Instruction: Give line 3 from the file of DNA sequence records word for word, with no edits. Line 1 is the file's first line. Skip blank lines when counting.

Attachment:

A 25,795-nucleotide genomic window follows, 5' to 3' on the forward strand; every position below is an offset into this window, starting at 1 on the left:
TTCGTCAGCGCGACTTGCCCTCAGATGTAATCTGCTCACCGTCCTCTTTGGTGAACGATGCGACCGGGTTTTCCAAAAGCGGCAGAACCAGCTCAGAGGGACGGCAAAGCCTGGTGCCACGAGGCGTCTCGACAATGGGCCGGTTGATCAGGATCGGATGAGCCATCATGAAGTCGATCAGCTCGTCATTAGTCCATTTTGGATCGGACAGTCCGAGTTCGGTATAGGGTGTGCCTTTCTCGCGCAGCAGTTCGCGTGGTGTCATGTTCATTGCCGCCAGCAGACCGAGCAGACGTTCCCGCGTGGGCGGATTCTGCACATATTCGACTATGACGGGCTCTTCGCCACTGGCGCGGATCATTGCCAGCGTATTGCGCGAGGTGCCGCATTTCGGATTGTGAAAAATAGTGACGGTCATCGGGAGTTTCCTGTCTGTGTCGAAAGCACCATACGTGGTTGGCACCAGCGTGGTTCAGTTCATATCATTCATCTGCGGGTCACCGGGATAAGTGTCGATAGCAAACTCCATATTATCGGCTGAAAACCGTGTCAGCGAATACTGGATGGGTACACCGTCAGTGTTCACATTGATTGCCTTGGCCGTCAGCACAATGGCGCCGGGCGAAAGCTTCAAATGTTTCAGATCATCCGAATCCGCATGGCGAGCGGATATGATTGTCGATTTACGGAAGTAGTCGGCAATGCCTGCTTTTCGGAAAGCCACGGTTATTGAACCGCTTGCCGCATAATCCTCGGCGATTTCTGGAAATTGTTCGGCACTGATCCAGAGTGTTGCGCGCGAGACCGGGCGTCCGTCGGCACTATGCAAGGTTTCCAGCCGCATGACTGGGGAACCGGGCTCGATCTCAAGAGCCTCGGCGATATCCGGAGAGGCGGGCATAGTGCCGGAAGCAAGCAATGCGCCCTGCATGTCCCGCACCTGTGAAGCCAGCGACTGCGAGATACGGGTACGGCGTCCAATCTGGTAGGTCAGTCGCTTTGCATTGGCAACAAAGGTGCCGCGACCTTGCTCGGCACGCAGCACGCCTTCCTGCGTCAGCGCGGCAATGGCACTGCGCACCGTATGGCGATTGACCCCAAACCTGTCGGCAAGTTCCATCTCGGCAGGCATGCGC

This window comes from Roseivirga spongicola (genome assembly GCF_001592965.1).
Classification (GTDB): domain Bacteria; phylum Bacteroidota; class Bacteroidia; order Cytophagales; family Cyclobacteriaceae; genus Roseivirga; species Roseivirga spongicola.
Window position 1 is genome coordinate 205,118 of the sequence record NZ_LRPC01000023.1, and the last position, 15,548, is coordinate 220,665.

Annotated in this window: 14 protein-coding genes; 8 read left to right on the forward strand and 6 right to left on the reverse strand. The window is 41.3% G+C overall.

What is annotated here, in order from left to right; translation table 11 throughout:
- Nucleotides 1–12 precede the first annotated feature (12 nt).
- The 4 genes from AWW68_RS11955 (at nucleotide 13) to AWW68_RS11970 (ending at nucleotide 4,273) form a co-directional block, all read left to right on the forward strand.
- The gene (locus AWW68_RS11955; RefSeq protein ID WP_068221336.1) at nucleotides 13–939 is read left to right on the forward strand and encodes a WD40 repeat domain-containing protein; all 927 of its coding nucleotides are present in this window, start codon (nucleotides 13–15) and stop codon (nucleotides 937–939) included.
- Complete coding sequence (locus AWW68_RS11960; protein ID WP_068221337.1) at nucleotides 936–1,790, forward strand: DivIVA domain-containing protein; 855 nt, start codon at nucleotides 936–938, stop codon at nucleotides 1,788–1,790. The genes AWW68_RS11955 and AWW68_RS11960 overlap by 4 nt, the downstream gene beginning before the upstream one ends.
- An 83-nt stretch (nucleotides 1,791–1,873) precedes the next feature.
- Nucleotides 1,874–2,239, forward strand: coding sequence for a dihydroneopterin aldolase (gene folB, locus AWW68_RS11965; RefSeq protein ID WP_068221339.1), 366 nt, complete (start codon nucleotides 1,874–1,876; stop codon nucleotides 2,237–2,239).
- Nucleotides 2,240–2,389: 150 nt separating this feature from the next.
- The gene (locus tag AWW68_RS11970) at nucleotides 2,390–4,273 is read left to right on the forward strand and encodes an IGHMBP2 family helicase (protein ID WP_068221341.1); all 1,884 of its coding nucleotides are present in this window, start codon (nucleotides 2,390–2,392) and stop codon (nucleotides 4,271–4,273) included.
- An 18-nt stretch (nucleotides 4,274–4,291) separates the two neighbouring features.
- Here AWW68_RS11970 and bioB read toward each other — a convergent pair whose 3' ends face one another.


This window comes from Roseivirga spongicola (genome assembly GCF_001592965.1).